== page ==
We’ve made it to the final week of the regular MLB season, friends, and somehow I’m both thoroughly relieved, and yet already feeling an intense sense of withdrawal. I don’t have as many leagues going down to the wire as I feel like I usually do, so I’m already doing a lot of reflecting on what went right and wrong for my fantasy teams in 2021. For today, let’s end the season on a positive note by taking a look at a few players that were instrumental to my second-half success in the leagues that went particularly well for me. While guys like Wainwright and Votto were mainstays in even the shallowest leagues by the end of the year, they also have another thing in common:  they were strictly late round or deep-league options (or went undrafted altogether) to open the season.

Adam Wainwright.  Stats since the All Star break: 2.47 ERA, 0.919 WHIP, 71 Ks in 92.1 innings, 9 wins. These numbers make Wainwright the third most valuable pitcher in 5×5 fantasy over the second half, behind only Scherzer and Wheeler.  Dude is 40 years old. I’m sure someone has already written or will write about whether it’s A) surprising,  or B) actually makes perfect sense that so many older veterans had such great/healthy years in the season where we thought everyone would break down completely by July.  For now, though, I have no real explanation for the insane season Wainwright has turned in. I drafted him in the 22nd round of a 15-team mixed league, sandwiched in between the likes of Dane Dunning and Justus Sheffield. Thankfully it was a draft and hold league with no waiver wire or trades, because if I’d had other options I probably would have sold high on him two months into the season figuring he was bound to crash and burn at any moment. Would I draft him next year? I’m gonna say no.  I’m already curious how high he’ll be drafted, but I’m pretty sure his price will be too lofty for me to be interested… he can’t possibly do anything like this again next year, can he?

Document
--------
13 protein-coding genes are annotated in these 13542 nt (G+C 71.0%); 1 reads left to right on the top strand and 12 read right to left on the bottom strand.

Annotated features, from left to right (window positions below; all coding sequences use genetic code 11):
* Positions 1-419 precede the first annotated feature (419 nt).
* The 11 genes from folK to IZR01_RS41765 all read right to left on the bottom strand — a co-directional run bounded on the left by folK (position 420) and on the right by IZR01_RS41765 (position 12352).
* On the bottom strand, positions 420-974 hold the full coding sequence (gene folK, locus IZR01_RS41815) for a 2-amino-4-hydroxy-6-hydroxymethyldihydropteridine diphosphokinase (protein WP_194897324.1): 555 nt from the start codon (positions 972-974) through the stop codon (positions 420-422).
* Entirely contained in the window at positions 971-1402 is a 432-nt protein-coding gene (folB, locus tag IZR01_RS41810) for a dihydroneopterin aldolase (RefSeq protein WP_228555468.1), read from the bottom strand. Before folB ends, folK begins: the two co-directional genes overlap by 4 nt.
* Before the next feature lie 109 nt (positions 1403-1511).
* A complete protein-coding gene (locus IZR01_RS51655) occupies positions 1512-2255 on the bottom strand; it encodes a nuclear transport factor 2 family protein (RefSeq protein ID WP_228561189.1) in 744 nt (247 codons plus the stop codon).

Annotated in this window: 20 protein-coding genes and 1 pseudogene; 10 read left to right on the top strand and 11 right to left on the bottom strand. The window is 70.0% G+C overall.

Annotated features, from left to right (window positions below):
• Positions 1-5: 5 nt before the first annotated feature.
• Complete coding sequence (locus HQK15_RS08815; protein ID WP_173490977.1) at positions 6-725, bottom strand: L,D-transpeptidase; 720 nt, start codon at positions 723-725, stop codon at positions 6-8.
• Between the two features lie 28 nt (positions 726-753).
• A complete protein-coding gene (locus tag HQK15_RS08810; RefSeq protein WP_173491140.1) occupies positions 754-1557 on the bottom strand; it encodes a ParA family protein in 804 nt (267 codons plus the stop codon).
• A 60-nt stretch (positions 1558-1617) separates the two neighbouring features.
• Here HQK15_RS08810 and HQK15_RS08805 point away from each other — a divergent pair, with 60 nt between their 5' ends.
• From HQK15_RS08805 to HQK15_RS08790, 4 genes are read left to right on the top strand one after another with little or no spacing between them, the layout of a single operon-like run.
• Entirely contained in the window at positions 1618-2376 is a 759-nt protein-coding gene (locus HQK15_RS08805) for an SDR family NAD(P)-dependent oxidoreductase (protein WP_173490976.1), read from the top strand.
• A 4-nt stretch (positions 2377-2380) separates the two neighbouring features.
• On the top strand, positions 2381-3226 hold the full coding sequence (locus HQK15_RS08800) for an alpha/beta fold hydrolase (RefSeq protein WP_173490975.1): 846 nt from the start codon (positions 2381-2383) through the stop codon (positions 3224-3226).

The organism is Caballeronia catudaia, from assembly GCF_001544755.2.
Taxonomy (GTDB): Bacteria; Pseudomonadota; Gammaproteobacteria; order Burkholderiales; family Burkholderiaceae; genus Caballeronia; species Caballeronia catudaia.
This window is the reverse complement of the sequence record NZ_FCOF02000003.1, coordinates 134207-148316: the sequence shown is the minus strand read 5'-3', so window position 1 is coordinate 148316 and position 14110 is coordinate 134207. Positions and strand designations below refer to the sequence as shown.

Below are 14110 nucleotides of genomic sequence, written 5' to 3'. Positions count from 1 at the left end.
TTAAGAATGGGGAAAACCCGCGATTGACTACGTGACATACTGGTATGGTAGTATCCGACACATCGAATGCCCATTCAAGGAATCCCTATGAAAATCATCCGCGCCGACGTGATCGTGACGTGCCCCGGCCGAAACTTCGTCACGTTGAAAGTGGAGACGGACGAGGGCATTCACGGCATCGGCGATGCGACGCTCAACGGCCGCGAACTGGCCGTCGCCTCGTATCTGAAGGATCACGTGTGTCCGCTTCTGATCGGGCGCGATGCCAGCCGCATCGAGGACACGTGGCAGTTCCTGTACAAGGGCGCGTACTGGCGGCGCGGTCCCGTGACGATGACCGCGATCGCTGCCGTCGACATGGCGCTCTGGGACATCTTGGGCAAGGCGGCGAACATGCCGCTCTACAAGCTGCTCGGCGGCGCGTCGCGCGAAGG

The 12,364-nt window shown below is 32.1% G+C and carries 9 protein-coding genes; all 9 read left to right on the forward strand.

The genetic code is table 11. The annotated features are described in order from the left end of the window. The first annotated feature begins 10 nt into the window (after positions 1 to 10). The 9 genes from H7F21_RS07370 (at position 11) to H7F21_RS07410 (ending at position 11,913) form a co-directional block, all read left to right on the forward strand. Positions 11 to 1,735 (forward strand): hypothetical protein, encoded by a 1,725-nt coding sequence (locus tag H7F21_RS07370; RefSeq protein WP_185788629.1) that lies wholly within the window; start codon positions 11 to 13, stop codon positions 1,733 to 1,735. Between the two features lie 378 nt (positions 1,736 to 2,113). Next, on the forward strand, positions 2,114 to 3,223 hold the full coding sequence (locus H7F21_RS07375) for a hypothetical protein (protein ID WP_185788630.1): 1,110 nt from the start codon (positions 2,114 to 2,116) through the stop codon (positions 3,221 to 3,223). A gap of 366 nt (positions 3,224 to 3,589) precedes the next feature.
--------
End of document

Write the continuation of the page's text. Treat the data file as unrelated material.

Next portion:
Ranger Suarez.   Stats since the All Star break: 1.83 ERA, 1.141 WHIP, 63 Ks in 64 innings. I suggested that deep-league folks might want to take a look at Suarez months ago when he was pitching out of the bullpen, and thankfully I grabbed him myself in a couple leagues. I originally added him to an NL-only redraft team in hopes that he might find his way into some saves, and was disappointed when it was announced he’d be stretched out to join the rotation — it seemed like a surprising decision at the time that was destined for failure. Well, evidently the Phillies knew a tad bit more than I did about the situation, for which I’m quite grateful, as Suarez would end up leading the pitching staff on my little fantasy team over the last couple of months. Would I draft him next year? I’m realizing that one other thing all four players on this list have in common is that it’s incredibly hard for me to guess where they’ll be drafted next year, but Suarez will most definitely be on my radar as sometime to have on multiple teams if the 2022 price feels right.  I’m sure many will look at his 2021 as an unsustainable aberration, which I think it is… but he could come down to earth a fair amount and still be a solid (and perhaps still undervalued — we’ll see) piece of a winning fantasy pitching staff next year.